NEGOTIATING IN THE MIDST OF A SEVERE PUBLIC HEALTH/ECONOMIC CRISIS

202004.03
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What we think we know about human behavior during negotiations derives from an overwhelming volume of research studies grounded in a wide range of disciplines.  For example, the central point of Daniel Kahneman and Amos Tversky’s remarkably influential 1979 article in the journal Econometrica, Prospect Theory: An Analysis of Decision Under Risk on Prospect, has become a staple of our understanding regarding how negotiators perceive certain gains or losses compared to probabilistic gains and losses in negotiations:  Typically, for example, a defendant would prefer to proceed to trial when the expected cost of doing so is greater than the certain cost of settling in mediation/negotiation prior to trial.  In contrast, the typical plaintiff would prefer settling for a certain sum as opposed to proceeding to trial where the expected economic gain from doing so exceeds that certain sum.

One might be tempted to think, particularly in negotiations focused on the potential settlement of a civil lawsuit, that instrumental value is all that matters to the respective parties:  The plaintiff seeks to get as much as she can, albeit lower than her expected recovery if she were to proceed to trial.  The defendant seeks to pay out as little as possible in the form of a certain sum, but less than the expected payout if the case were to proceed to trial.  A 1990 article by Leigh Thompson in the journal Psychological Bulletin, titled Negotiating Behavior and Outcomes: Empirical Evidence and Theoretical Issues, set in motion a research stream that expands upon our understanding of what negotiators care about in negotiations.  In short, the typical negotiation is not all about the money.

A 2006 article in the Journal of Personality and Social Psychology, What do people value when they negotiate?  Mapping the domain of subjective value in negotiation, builds on the  work of Leigh Thompson and others.  In the 2006 article, Jared Curhan and his co-authors demonstrated that, for example, how negotiators feel about the negotiation process matters to them.  For example, what was the nature of the interactions between the negotiators?  Did they feel respected by their counterparty during the negotiation? Did they feel that the counterparty took their expressed concerns/interests seriously?  Did the negotiators conclude that they could trust their counterparty?  Or, did the negotiators conclude that their counterparty was seeking purely maximum instrumental gain through, for example, lack of candor?  In short, the perception of the quality of the negotiation process has value for negotiators in addition to the obvious instrumental value that characterizes civil litigation.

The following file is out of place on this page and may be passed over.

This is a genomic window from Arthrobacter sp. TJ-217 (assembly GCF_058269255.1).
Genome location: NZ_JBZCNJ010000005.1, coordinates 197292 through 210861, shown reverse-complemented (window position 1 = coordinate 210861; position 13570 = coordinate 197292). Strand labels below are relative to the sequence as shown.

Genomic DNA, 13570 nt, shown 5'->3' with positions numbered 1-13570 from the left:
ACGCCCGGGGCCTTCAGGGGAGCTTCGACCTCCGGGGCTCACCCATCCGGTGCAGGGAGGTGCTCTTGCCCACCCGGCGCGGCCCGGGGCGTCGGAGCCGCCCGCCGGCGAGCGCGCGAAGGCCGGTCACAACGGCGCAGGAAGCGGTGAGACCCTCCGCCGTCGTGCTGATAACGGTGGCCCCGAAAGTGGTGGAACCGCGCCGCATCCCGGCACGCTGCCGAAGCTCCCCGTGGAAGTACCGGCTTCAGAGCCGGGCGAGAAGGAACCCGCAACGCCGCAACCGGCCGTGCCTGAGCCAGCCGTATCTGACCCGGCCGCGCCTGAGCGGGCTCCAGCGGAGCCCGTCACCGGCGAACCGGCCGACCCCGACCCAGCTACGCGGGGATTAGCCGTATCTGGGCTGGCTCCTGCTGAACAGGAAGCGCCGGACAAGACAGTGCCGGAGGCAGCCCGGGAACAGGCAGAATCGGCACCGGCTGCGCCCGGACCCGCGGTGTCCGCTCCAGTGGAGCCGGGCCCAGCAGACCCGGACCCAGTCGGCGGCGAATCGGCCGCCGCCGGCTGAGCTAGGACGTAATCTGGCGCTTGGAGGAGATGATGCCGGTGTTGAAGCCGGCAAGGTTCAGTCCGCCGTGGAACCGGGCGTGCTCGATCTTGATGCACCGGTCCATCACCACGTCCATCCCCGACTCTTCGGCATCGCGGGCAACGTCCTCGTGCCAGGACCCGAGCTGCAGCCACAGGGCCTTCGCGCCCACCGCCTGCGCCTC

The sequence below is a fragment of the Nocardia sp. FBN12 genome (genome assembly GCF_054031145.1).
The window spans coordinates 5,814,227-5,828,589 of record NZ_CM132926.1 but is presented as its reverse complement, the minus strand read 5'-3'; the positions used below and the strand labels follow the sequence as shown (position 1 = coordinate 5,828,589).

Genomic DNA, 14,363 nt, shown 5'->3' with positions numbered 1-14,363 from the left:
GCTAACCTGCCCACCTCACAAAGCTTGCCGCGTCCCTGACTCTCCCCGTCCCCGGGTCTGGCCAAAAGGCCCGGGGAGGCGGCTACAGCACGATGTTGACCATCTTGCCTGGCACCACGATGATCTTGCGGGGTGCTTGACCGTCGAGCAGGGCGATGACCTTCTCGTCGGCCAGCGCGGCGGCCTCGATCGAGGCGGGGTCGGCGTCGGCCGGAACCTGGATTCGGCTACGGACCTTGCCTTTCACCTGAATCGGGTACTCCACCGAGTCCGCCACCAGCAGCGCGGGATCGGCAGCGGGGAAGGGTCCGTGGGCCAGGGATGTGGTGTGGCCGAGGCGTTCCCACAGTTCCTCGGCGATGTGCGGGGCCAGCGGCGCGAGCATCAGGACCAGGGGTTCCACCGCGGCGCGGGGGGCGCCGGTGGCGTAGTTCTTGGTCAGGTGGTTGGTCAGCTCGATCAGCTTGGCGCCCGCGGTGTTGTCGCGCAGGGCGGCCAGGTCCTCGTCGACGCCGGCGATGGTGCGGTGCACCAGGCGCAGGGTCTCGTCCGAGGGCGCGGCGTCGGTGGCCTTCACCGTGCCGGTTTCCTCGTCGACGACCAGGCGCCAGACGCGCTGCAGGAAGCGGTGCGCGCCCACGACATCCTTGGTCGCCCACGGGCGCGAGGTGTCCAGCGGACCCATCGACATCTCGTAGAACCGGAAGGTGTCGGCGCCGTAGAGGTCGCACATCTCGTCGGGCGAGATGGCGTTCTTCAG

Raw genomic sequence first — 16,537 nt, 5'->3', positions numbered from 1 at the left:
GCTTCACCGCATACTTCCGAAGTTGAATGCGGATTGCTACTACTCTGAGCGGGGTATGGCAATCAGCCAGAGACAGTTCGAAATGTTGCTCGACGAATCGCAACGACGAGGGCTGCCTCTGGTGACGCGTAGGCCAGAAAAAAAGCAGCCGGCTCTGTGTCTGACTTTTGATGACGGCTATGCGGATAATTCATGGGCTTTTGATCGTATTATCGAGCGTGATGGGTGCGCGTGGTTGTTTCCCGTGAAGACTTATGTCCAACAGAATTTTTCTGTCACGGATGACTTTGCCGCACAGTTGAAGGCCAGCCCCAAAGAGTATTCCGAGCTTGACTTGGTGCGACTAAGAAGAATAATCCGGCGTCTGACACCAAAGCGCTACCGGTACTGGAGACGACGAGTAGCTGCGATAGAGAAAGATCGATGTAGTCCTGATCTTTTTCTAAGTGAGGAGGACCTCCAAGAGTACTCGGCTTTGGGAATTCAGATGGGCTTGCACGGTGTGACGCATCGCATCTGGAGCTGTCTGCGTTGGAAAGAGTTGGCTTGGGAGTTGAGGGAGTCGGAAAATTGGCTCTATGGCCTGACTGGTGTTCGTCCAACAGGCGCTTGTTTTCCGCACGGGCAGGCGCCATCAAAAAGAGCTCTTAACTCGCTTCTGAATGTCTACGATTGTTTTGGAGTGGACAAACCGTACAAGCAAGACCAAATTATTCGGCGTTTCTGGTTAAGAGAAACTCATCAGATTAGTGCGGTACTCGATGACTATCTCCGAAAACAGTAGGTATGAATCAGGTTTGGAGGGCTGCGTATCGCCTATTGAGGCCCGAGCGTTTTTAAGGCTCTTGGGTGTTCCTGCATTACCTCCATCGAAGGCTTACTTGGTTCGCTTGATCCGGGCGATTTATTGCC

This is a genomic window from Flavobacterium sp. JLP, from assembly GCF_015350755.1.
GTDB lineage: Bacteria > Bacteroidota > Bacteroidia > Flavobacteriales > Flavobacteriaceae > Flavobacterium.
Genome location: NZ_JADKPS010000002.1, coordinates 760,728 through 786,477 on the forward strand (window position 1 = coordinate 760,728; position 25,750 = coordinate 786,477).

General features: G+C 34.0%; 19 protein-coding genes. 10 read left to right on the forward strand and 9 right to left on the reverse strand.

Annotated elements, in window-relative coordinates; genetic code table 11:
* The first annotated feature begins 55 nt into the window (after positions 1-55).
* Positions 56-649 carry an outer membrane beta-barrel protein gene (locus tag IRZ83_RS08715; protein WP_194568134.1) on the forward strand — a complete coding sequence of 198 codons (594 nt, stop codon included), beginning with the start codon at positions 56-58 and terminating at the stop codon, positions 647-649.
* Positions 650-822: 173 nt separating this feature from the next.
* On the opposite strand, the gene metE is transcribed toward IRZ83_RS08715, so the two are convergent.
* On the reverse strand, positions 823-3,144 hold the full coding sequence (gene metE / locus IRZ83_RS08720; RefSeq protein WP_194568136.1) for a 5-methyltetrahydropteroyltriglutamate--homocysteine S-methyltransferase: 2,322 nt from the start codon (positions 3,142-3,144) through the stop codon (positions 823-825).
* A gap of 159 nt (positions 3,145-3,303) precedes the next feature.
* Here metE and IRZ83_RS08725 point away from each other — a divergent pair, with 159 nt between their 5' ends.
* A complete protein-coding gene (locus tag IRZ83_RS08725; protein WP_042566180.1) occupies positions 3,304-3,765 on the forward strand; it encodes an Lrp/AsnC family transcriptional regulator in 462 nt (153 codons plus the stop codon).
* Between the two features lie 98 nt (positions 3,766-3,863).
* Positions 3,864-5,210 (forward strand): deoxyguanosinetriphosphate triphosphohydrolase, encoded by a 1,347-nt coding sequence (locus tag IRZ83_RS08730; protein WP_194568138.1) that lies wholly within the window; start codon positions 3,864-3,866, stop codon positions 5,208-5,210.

The voluminous scholarship that tells us what we know about human behavior in negotiations did not develop during a period of severe economic contraction.  No one points to negotiation scholarship from the Great Depression.  Consequently, we know very little about how true existential uncertainty generated by what appears to be a Black Swan of global proportions might affect negotiating behavior. We do know, however, that before today, under what we had come to regard as ordinary life, subjective value is important to negotiators.  It seems worth pondering whether during a severe public health/economic crisis several magnitudes beyond anything in the life experience of most negotiators today, subjective value takes on greater importance than it might have before the arrival of the current Black Swan. It seems not farfetched to imagine that, for example, treating each other with an enhanced level of respect and showing greater empathy towards one another during a negotiation today can have greater subjective value for the parties than would be true during ordinary times.















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